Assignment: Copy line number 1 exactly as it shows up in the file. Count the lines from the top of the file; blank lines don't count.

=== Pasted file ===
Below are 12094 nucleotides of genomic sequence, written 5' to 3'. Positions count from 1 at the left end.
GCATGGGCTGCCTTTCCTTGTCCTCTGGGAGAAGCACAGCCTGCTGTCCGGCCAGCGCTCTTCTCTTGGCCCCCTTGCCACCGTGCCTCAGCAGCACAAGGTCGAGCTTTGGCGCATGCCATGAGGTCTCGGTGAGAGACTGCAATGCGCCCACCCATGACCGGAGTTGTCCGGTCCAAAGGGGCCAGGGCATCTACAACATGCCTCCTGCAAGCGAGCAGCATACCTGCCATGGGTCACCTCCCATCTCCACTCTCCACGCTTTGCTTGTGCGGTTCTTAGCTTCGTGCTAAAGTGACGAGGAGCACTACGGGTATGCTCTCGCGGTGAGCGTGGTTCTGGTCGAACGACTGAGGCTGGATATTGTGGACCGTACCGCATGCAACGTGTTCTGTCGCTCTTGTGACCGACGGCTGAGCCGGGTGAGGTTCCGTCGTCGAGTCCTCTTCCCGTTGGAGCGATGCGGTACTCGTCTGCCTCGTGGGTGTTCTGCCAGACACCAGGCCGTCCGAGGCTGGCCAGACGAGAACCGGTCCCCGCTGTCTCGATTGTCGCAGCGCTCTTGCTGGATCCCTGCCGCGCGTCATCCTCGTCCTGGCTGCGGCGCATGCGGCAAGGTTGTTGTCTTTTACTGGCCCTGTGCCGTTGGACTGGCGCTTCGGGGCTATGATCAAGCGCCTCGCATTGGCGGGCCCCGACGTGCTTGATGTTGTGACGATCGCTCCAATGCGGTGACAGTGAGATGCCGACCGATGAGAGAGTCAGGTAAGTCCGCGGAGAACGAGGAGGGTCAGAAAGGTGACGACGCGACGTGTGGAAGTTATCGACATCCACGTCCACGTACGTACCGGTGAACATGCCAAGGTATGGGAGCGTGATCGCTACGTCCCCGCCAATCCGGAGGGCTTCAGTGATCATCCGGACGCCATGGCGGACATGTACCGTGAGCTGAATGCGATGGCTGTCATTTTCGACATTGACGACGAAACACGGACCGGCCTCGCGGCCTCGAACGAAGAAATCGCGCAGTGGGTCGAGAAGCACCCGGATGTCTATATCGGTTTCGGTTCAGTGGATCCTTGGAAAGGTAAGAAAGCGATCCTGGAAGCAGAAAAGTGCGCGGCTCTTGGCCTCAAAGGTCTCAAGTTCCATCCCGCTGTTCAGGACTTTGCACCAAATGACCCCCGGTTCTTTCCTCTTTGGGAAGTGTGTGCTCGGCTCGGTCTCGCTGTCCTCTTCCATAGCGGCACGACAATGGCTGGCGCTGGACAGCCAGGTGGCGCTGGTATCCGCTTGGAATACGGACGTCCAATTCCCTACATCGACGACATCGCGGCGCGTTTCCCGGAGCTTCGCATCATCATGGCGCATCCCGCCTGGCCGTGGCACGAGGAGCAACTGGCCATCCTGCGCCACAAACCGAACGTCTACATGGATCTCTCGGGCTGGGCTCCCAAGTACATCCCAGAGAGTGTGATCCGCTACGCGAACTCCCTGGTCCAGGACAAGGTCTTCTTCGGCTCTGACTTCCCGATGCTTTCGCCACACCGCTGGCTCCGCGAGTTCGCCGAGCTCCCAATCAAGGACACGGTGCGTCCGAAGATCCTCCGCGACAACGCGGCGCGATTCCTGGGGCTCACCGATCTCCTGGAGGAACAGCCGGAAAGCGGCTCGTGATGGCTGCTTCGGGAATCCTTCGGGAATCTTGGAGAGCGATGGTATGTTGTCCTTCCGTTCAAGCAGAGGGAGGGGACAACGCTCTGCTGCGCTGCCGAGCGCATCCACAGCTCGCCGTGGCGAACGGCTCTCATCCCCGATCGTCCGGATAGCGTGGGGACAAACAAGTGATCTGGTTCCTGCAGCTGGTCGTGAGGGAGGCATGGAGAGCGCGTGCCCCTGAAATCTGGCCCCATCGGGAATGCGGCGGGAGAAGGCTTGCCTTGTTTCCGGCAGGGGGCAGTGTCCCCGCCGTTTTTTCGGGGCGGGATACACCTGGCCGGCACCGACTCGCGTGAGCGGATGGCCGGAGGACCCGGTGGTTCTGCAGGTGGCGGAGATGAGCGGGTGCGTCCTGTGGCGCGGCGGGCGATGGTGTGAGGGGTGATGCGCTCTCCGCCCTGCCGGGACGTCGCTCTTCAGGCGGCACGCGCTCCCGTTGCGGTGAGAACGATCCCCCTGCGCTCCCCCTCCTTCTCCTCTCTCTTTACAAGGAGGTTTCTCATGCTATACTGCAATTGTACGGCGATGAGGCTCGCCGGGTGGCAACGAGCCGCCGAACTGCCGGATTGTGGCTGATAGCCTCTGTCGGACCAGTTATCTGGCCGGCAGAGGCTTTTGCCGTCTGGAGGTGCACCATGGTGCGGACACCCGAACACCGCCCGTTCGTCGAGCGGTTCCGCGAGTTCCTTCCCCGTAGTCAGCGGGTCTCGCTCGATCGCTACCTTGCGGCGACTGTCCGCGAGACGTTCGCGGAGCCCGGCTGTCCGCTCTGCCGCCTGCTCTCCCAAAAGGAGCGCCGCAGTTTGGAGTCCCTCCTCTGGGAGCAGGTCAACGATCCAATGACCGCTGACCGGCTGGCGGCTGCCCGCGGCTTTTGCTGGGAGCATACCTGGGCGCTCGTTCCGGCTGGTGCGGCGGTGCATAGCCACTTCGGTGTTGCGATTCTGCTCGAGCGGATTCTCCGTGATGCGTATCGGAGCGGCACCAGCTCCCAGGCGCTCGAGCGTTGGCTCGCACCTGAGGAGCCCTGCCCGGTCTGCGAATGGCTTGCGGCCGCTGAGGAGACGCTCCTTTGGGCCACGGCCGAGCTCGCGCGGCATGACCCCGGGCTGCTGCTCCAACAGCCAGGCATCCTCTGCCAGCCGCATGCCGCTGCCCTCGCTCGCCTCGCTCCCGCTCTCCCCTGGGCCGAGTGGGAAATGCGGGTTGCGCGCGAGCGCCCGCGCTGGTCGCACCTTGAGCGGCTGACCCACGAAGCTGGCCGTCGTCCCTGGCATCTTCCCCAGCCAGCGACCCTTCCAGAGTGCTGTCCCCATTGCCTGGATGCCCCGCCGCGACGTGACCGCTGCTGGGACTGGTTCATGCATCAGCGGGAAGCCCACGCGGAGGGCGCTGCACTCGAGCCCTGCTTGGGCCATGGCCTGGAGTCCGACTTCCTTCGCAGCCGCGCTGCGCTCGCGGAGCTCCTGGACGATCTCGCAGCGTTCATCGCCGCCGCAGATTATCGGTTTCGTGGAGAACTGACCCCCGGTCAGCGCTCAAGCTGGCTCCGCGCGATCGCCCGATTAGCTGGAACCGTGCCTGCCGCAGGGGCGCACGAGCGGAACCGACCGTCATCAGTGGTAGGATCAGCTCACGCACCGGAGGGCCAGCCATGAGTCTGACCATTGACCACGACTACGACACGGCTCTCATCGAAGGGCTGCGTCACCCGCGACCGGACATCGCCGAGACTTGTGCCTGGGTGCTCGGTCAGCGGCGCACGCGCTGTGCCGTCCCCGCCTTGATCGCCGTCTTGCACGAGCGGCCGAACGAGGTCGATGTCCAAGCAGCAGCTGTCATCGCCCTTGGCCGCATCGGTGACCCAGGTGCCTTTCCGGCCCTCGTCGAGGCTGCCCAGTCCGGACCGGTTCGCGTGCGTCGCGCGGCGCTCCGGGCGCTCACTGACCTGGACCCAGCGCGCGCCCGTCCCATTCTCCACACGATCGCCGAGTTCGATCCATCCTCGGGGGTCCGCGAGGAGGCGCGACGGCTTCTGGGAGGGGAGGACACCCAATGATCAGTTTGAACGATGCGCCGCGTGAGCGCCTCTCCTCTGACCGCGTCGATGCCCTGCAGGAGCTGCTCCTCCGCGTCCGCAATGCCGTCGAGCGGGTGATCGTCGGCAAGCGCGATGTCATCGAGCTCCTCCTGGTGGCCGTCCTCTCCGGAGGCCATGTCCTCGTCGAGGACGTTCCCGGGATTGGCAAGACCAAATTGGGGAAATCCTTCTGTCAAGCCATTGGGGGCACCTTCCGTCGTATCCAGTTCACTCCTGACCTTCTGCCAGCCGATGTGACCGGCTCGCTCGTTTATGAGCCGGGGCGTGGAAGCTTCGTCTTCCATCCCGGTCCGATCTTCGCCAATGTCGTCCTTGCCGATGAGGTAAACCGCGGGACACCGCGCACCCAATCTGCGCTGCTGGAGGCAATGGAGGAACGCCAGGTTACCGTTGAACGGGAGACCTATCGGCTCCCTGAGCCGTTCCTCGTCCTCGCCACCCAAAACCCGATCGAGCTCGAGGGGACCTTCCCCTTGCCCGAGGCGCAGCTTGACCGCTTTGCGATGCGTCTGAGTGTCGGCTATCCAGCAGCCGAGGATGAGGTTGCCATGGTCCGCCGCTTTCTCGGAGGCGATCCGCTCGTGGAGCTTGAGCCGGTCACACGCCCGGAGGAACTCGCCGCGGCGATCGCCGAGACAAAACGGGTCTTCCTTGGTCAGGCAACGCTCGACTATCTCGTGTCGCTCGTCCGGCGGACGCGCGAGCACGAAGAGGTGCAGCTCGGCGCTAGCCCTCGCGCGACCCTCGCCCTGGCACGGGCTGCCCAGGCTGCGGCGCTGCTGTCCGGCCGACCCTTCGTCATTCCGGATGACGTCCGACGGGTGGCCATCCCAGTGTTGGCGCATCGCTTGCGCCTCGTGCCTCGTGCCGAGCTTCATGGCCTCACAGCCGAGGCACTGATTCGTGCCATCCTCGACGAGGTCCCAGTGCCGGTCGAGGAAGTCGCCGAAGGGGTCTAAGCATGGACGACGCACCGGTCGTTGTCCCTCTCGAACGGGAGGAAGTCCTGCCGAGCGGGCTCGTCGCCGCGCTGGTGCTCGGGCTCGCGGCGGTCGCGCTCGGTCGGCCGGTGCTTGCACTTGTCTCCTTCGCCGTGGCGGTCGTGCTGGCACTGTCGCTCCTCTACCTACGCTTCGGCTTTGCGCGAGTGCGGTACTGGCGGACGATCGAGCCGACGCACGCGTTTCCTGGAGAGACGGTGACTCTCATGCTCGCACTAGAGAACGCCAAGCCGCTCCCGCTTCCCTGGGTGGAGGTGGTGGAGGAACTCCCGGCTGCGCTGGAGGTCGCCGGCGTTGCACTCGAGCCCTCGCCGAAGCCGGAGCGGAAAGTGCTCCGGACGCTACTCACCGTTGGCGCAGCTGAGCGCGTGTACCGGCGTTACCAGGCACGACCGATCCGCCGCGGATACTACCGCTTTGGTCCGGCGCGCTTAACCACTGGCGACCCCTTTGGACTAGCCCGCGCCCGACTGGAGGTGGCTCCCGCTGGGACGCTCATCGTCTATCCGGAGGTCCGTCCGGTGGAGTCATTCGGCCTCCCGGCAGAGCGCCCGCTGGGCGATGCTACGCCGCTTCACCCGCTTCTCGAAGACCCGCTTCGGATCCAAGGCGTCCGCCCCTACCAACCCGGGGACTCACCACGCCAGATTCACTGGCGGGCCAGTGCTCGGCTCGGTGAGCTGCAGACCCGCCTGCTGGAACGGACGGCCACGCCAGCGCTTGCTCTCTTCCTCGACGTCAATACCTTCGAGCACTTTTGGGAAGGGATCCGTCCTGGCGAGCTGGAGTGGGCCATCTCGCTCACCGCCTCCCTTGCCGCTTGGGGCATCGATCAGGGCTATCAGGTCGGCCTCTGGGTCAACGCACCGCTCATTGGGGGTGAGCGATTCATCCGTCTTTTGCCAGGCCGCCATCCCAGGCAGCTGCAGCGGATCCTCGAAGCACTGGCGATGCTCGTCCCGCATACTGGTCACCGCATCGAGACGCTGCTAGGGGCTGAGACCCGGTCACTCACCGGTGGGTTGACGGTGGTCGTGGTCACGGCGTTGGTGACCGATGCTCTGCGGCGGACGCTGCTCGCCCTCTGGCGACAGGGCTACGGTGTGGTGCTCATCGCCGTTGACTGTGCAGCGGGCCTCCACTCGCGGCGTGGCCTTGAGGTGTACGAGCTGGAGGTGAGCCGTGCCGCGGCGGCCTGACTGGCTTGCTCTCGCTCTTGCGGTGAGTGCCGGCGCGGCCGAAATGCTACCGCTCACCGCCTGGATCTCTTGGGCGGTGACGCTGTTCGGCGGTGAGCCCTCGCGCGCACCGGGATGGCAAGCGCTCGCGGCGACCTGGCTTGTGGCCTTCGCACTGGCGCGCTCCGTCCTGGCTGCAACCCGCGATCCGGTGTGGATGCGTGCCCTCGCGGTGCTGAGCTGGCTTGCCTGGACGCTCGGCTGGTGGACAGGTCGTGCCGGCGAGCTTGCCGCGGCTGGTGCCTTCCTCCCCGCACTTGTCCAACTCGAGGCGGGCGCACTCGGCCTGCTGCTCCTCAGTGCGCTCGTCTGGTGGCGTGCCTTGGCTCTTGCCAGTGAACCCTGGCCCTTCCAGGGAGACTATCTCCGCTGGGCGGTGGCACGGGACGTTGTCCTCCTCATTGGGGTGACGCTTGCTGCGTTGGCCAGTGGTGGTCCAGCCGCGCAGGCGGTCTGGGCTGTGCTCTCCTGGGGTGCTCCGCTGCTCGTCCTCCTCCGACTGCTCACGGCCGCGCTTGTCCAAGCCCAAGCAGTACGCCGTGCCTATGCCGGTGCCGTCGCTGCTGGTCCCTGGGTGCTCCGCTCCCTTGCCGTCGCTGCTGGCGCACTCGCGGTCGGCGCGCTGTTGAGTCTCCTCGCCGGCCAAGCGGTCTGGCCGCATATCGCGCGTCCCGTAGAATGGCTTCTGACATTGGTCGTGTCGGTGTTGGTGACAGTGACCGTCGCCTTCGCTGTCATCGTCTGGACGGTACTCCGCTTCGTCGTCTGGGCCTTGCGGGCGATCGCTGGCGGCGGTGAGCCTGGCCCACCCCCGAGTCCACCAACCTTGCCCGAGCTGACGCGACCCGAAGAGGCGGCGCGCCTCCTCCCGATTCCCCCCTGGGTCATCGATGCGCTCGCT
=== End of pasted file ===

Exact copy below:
Below are 12094 nucleotides of genomic sequence, written 5' to 3'. Positions count from 1 at the left end.